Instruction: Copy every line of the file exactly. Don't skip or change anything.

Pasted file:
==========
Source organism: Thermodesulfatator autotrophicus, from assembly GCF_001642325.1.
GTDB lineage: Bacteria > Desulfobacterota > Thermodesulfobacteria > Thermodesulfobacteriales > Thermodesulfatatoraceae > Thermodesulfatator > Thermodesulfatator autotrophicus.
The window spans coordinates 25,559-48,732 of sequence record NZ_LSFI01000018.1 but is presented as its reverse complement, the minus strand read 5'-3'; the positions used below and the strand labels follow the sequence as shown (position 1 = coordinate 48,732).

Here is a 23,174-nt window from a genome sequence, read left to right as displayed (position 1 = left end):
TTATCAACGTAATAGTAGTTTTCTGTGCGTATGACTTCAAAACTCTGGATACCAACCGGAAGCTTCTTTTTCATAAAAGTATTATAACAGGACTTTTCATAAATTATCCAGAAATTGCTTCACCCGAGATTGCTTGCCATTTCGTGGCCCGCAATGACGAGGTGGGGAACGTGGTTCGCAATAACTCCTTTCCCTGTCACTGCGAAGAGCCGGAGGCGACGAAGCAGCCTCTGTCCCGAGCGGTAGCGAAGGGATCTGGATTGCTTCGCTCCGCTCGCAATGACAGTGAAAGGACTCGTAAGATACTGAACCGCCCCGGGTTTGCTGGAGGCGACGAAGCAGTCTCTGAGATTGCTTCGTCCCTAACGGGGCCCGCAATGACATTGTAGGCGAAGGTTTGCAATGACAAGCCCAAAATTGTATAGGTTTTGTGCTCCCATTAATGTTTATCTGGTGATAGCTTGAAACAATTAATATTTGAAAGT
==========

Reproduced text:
Source organism: Thermodesulfatator autotrophicus, from assembly GCF_001642325.1.
GTDB lineage: Bacteria > Desulfobacterota > Thermodesulfobacteria > Thermodesulfobacteriales > Thermodesulfatatoraceae > Thermodesulfatator > Thermodesulfatator autotrophicus.
The window spans coordinates 25,559-48,732 of sequence record NZ_LSFI01000018.1 but is presented as its reverse complement, the minus strand read 5'-3'; the positions used below and the strand labels follow the sequence as shown (position 1 = coordinate 48,732).

Here is a 23,174-nt window from a genome sequence, read left to right as displayed (position 1 = left end):
TTATCAACGTAATAGTAGTTTTCTGTGCGTATGACTTCAAAACTCTGGATACCAACCGGAAGCTTCTTTTTCATAAAAGTATTATAACAGGACTTTTCATAAATTATCCAGAAATTGCTTCACCCGAGATTGCTTGCCATTTCGTGGCCCGCAATGACGAGGTGGGGAACGTGGTTCGCAATAACTCCTTTCCCTGTCACTGCGAAGAGCCGGAGGCGACGAAGCAGCCTCTGTCCCGAGCGGTAGCGAAGGGATCTGGATTGCTTCGCTCCGCTCGCAATGACAGTGAAAGGACTCGTAAGATACTGAACCGCCCCGGGTTTGCTGGAGGCGACGAAGCAGTCTCTGAGATTGCTTCGTCCCTAACGGGGCCCGCAATGACATTGTAGGCGAAGGTTTGCAATGACAAGCCCAAAATTGTATAGGTTTTGTGCTCCCATTAATGTTTATCTGGTGATAGCTTGAAACAATTAATATTTGAAAGT